The media consultants for a Democratic congressional candidate in Washington recently attempted to edit her Wikipedia page to remove details about her time in Nicaragua and Cuba. Lisa Brown's D.C.- and Seattle-based media consultants, GMMB, appear to have tried to change her Wikipedia page last week.
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FEC disbursements reveal that Brown's campaign paid for the services of GMMB from last September to July.
One of the edits concerned a trip to Cuba in 2016 in which Brown joined former Washington lieutenant governor Brad Owen to examine the country's health care system. Brown seemed to be impressed by it and said the United States could take lessons from Cuba's neighborhood-based clinics.
The other edits related to Brown's time in Nicaragua in the early 1990s. Brown has admitted to working in "opposition to U.S. policy in Central America" while teaching at the University of Central America.
Brown worked in Nicaragua in 1990, teaching a macroeconomics seminar at the University of Central America and was "one of hundreds of so-called ‘internacionalistas,' cooperating with Nicaragua's outgoing Sandinista government by offering technical skills."
The "internacionalistas" strongly supported Nicaraguan president Daniel Ortega, head of the Sandinista National Liberation Front, who was defeated in the 1990 presidential election.
An article from the time noted that Brown's "brand of economics is not the free-market kind embraced by the conservative UNO [National Opposition Union] coalition." She also said that she liked Nicaragua's mixed economy, "in which banks and other institutions are state owned."
On the way to a march led by then-defeated president Ortega, Brown and other activists shouted, "Viva la revolución."
Over the past few days, a Wikipedia user named Mrforster1 has edited Brown's Wikipedia page on multiple occasions to remove information related to her time in Cuba and Nicaragua.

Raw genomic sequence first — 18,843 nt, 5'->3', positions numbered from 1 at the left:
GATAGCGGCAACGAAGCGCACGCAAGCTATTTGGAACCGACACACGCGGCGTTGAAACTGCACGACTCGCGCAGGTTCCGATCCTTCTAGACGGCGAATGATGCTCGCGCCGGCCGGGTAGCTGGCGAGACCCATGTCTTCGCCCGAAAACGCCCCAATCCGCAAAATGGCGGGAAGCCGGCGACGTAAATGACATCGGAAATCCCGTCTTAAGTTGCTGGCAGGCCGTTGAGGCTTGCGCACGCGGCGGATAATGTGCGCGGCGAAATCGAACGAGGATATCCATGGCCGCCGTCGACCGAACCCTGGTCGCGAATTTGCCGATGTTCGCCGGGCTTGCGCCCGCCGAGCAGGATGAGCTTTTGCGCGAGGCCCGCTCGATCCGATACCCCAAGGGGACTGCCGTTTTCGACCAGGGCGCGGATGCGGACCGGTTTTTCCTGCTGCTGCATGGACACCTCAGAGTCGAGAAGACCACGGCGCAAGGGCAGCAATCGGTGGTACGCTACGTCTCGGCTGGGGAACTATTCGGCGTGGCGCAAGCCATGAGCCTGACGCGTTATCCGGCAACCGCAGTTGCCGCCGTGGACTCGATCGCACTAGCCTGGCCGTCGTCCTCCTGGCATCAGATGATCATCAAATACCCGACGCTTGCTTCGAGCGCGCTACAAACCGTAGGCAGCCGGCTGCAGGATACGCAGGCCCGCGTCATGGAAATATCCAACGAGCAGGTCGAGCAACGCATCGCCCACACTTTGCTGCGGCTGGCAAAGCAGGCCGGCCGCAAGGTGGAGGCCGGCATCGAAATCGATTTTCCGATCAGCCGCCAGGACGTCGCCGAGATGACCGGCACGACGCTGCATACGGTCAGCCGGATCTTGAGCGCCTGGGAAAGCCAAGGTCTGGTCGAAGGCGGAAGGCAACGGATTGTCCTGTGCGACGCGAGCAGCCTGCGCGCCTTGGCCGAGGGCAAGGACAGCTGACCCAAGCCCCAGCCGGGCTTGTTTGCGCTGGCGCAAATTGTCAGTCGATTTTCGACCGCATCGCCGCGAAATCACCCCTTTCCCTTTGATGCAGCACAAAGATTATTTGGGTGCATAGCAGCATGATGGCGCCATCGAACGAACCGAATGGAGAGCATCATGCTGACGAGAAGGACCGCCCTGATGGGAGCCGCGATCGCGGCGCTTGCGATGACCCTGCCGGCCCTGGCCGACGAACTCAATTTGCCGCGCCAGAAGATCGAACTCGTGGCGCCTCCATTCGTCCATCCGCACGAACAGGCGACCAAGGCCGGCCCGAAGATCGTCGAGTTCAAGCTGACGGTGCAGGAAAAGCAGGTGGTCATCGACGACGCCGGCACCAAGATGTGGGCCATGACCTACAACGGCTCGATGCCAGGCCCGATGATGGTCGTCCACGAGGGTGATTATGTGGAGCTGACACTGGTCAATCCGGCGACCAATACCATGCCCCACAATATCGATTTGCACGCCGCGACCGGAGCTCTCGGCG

This is not the first time someone associated with Brown's campaign has edited her Wikipedia page. In July, Brown's husband, Brian McClatchey, deleted the section of her page claiming that, "in 1993, Brown voted in favor of one of the largest tax increases in the state's history."
McClatchey claimed the language he deleted wrongfully characterized allegation as a fact. The Inlander explained the context of the revision:
The Wikipedia article was referencing a Spokesman-Review story from 1996, where Brown's opponent claimed the tax increase was the highest in state history. Back then, according to the Spokesman article, Brown argued that her vote had been "mischaracterized" and was necessary to balance the budget. […]
Don Gutmann, researcher for the Washington Department of Revenue, says that tax increases in 1935—when the state's tax structure was created—and the tax hikes in 1982 and 1983 were likely larger.
But yes, 1993 was a big one. The Kitsap Sun referred to the 1993 tax increase as the largest in a decade. And the hikes sparked a backlash; voters that year passed an initiative that required a two-thirds supermajority from the Legislature to raise taxes.
Lisa Brown is running against Rep. Cathy McMorris Rodgers (R., Wash.) in Washington's Fifth Congressional District.
Neither GMMB nor the Brown campaign returned requests for comment.